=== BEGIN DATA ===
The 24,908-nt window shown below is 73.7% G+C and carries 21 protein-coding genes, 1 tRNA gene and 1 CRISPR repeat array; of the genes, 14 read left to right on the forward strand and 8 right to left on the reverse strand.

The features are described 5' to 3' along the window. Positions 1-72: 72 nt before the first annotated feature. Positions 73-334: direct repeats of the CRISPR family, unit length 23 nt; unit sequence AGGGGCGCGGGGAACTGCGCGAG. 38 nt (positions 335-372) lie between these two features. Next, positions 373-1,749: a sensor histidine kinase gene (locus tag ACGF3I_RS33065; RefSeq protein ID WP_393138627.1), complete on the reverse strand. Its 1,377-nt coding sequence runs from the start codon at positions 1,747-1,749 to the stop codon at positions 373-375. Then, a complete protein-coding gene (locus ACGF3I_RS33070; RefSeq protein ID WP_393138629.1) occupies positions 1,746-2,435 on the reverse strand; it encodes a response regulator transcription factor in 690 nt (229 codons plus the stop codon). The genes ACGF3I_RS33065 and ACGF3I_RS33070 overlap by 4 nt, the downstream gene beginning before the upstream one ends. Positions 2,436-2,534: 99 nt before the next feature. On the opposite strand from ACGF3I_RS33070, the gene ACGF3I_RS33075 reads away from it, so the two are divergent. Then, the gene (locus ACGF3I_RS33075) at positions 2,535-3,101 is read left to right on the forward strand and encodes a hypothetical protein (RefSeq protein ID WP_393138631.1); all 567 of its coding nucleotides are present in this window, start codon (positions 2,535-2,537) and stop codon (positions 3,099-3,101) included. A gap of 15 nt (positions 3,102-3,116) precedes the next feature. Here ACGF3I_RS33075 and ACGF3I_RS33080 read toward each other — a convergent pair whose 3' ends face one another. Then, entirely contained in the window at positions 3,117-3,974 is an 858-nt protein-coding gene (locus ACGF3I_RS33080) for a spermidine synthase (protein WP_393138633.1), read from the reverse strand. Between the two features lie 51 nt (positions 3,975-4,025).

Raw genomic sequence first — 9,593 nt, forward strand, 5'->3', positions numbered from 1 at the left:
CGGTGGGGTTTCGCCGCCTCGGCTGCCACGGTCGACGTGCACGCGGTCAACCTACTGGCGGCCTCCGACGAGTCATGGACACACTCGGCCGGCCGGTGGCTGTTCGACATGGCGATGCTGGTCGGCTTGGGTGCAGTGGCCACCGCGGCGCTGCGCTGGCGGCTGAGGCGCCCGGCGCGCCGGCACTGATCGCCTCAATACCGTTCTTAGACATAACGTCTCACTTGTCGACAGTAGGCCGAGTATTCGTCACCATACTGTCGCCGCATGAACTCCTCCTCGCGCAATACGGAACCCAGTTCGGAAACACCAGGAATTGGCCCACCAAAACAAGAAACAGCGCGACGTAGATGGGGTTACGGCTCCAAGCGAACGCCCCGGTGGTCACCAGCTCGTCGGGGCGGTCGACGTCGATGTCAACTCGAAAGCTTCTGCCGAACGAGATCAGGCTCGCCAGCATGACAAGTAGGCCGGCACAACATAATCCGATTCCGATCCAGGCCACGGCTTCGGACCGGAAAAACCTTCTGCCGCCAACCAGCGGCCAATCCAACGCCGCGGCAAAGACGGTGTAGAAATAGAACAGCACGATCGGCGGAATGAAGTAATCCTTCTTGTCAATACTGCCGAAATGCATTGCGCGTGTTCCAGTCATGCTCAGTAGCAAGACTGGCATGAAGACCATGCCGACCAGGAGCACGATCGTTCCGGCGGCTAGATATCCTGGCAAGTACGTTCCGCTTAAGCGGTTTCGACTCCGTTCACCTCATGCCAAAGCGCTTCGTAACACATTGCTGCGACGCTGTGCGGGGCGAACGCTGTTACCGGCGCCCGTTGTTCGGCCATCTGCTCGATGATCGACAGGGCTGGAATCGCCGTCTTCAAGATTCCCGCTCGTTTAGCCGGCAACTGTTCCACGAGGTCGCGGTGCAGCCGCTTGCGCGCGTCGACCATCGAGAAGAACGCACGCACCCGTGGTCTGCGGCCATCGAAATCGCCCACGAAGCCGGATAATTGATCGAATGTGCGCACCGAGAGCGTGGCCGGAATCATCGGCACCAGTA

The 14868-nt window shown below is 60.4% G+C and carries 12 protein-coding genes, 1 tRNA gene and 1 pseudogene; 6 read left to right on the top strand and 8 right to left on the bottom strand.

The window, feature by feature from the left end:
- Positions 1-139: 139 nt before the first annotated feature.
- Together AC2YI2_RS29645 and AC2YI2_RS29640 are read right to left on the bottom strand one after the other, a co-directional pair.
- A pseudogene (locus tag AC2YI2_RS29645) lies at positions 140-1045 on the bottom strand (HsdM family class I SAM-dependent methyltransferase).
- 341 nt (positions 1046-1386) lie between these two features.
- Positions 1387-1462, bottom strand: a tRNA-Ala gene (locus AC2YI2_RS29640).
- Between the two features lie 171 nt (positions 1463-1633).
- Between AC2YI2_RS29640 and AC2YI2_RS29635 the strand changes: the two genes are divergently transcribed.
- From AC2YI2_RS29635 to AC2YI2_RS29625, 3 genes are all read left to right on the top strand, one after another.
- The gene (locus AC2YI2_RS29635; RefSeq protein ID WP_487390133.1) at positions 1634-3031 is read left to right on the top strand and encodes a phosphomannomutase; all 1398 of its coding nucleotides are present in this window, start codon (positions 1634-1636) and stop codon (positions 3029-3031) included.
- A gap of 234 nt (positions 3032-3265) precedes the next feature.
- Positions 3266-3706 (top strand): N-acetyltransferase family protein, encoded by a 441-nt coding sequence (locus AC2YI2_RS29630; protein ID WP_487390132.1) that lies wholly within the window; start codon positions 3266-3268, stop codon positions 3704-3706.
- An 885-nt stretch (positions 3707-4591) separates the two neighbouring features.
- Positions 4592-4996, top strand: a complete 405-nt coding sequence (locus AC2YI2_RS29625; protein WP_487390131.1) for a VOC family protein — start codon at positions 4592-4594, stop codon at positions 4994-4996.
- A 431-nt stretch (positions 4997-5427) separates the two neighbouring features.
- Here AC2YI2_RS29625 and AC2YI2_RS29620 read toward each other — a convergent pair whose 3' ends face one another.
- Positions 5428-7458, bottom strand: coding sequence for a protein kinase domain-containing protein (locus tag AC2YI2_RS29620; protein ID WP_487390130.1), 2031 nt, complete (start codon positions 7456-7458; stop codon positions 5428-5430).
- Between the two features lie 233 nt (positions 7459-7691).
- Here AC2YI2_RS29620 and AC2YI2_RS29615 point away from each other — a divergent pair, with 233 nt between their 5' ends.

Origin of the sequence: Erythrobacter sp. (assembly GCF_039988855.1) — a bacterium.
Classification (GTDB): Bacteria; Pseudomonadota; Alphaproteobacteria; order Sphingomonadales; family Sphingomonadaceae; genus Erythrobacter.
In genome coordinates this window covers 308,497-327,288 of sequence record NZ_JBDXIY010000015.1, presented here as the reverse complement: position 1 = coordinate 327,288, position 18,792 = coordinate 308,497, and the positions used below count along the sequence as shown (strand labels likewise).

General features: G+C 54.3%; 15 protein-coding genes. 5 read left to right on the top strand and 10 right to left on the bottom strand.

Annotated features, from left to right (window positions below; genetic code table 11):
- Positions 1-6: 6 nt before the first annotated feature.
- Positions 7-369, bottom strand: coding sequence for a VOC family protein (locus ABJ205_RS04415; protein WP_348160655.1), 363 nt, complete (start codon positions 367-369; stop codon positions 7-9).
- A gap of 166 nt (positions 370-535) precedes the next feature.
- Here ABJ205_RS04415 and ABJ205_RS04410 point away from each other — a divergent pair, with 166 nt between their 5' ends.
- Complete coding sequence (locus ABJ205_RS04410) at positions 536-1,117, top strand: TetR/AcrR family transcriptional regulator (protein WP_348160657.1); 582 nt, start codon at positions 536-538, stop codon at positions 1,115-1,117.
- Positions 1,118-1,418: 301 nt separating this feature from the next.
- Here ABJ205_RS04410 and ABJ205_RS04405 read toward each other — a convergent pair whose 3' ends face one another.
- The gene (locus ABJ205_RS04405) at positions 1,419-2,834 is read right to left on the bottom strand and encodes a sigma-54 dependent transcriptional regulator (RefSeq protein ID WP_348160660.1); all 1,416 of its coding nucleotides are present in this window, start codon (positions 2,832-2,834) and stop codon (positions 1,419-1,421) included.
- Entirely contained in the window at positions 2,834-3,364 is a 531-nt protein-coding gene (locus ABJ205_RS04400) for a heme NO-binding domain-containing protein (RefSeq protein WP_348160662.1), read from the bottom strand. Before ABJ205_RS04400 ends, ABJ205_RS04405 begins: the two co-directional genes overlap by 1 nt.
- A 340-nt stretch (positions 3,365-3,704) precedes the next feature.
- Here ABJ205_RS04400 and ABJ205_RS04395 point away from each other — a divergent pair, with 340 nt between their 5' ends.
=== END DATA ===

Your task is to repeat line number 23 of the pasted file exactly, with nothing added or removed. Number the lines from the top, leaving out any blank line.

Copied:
- Between the two features lie 233 nt (positions 7459-7691).